Hawke’s Harbour (book, 2005, SE Hinton)

FromSFX 133.


SE Hinton/Tor/251pages

Dracula kicks Tintin’s arse

Perhaps I’m not really getting the message, but Hawke’s Harbour is depressing. Although it sets itself up as being a book about troubling circumstance when we are introduced to its protagonist, Jamie Sommers, it lulls you into a false sense of security with plenty of tales of Tintin-esque derring do on the high seas, as mental patient Jamie recounts his disordered life with his Irish trickster companion. But it soon gives you a sharp rabbit punch to the mental solar plexus. Jamie goes on one adventure too many, and ends up a blubbering slave to an angry vampire. Now I’ll bet that never happens in Belgium.

Hawke’s Harbour attacks our culture’s holding of  rogues and ne’er-do-wells as heroes. Even do-gooders like Hergé’s boy reporter shot the odd villain, while in other boys’ own yarns whole civilisations fall to a cheeky swagger and a sixgun. Hinton points out that this is perhaps not such a jolly good thing. Every dead man is a person, not a plot point, and while running gemstones from war-ravaged countries may turn a healthy profit, we are made aware of the moral problems surrounding such activities.

Is this a book about redemption? Is about guilt? The overwhelming feeling you’re left with is that Jamie starts out as a resourceful, brave, likeable chap and is turned by circumstance into an emotional mess, even though his feet are put upon the path of righteousness. He becomes a wet New Man poster boy. We are not told if Hinton regards this as good or bad.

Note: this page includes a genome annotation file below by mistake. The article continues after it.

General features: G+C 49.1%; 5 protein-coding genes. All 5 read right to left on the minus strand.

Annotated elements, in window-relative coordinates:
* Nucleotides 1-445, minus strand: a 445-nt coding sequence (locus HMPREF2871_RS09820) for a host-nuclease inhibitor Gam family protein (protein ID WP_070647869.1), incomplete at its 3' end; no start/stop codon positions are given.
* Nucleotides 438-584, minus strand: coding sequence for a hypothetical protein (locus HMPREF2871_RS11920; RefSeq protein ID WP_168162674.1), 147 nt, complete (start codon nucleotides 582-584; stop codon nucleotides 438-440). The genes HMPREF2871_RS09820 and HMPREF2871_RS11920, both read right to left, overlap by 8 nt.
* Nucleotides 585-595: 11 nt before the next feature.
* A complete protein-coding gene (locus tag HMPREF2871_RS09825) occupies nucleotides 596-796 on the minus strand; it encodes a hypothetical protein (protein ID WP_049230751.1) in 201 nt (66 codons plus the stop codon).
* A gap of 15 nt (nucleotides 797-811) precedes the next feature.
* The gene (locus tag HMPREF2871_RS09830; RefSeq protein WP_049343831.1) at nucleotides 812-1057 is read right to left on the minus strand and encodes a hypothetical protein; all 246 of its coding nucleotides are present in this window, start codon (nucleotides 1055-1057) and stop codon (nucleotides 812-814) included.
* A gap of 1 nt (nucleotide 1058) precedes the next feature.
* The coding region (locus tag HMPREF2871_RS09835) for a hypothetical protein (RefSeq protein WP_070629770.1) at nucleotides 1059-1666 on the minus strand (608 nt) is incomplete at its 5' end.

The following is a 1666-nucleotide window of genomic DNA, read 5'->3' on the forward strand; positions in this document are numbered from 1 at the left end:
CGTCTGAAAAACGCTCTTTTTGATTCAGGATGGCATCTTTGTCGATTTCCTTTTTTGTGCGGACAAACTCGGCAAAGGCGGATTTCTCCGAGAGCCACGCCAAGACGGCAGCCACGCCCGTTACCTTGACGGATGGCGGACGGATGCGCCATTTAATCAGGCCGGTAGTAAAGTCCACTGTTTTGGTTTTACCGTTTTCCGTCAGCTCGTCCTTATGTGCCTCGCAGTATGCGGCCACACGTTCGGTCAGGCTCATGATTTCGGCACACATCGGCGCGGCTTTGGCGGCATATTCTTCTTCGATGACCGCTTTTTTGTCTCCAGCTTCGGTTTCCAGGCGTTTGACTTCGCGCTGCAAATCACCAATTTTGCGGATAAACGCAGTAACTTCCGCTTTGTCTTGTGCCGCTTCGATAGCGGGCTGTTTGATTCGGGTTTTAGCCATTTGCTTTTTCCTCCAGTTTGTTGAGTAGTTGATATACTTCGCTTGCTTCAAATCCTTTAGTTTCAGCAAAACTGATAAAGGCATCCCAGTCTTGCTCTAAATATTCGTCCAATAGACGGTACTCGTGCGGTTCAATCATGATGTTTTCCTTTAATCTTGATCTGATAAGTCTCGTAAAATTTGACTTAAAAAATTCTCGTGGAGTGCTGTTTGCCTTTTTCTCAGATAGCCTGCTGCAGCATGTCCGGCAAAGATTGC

No matter what you decide, Hawke’s Harbour‘s greatest strength is its rich and compelling relationships between Jamie and his mentors, neither of which leave you with any easy answers, while the chronological dissonance that Hinton has chosen as a narrative vehicle leaves you pleasantly unsure of what is real and imagined. Full of tension, and artfully penned, it is very easy to forgive the book its exploitation of the tired old bloodsucker motif.

Did you know?

The book’s vampire, Grenville Hawke was cursed by American Indians to be so, though he becomes very much an undead of the European variety.


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